I share all this simply because we live in a time of enormous companies and corporations. Very few of them have any kind of customer service that really cares for customers. I think of the airlines and of Western Union and of so many banks and other corporations of these types. They all want our business so that they can have good income and make money, but they are not so good when they make mistakes.

Our Church and even our Monastery can fall into the same type of behaviors if we are not careful. The sexual abuse crisis is a good example of the same problem in the Church. In our monastery, we have to be careful to strive to relate well with all who write to us, all who help us in any way and all who feel offended by us in any way. The lessons of traveling are, for me, lessons about how to relate to people and to love people--rather than just use people.

To love others always has a cost. The cost is in using our time to be with others, in trying to listen to others, in trying to seek what is really good for others and sometimes in striving not to react to others and their needs and requests. To relate to another person means to be centered in Jesus and relating in Jesus to the other person--not being centered in ourselves.

Just this past Sunday we celebrated Pentecost and presence of the Holy Spirit in the Church and in us. The Holy Spirit, for me, sometimes is like electricity in my life, giving me energy and light and a capacity to relate to others and to see myself as I am. I had a dream on Pentecost morning about seeking a missing part of an automobile because without that missing part, the automobile would not work. As I awakened, I realized that it was the Holy Spirit that gives life and allow all things to work together for God. If I am not connected to that electricity, to the Holy Spirit, then nothing works, even though from the outside all looks well.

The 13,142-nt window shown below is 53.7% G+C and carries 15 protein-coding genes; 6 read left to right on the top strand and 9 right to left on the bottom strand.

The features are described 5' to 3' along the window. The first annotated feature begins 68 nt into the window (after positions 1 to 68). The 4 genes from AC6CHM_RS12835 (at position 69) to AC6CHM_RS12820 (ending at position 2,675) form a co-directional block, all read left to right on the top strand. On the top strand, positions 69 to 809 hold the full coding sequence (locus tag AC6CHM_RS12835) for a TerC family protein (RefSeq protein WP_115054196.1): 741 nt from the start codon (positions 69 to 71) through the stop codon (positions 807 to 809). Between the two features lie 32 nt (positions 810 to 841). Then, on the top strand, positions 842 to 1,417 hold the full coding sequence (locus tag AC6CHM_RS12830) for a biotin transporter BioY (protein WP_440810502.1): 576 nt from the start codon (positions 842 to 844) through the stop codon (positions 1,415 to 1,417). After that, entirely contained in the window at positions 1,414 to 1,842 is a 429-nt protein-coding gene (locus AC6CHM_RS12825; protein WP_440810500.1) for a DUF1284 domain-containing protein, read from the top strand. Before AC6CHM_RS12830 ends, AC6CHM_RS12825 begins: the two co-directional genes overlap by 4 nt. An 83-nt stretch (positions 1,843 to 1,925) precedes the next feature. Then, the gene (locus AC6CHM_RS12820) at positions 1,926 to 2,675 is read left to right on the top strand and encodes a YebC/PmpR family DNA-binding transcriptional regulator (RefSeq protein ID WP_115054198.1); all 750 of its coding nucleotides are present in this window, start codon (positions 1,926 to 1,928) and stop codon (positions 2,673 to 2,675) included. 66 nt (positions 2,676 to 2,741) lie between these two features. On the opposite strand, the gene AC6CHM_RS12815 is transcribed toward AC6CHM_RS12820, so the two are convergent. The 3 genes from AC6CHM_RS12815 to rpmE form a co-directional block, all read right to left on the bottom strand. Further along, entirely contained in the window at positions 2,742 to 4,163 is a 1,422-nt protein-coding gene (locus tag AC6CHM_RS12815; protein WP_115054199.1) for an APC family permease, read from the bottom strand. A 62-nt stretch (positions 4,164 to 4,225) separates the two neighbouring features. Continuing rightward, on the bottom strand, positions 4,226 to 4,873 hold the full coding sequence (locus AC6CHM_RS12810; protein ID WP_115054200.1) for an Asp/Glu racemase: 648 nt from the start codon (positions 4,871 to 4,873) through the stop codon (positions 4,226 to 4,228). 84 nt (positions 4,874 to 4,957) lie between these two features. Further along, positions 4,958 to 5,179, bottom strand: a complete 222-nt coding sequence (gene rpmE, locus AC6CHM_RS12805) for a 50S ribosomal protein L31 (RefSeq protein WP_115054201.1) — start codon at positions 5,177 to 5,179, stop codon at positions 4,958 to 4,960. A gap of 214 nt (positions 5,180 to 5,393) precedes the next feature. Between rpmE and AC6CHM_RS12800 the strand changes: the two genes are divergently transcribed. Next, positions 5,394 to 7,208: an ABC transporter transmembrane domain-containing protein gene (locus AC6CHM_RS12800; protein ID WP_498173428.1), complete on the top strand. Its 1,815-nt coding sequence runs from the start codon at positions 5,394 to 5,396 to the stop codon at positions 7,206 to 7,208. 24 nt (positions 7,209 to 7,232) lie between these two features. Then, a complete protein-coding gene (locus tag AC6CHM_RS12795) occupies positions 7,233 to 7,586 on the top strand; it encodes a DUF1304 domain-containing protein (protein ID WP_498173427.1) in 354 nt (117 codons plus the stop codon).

For me, so far in my life, the only way that I know to be connected to the Lord and to the Spirit every day is taking the time to be still and to pray, to sit quietly and be aware of God's love for me, to allow the depths of my being to be drawn to the Lord because He loves me. When I do not take that time every day, my life looks normal but is not. My life is reduced because I begin to live from my own energy and human capacities and not from the grace of God.

My personal challenge is to be consistent in prayer, whether it appeals to me or not. And lots of time it does not appeal to me. I would rather get my other tasks done than sit with the Lord where there is no sense of His presence. Praying for me becomes a choice of doing what I know gives life rather than doing that which appeals to my feelings of the moment. Sometimes I actually manage to live that way!

So I ask your prayers for me, that I may consistently choose to do what gives life rather than that which feels good at the moment. I promise my prayers for you and for your needs and intentions. I will offer Holy Mass for you this week. Please also pray for the sisters and brothers of our communities, that we be faithful to the Lord in our lives. I send you my love and prayers.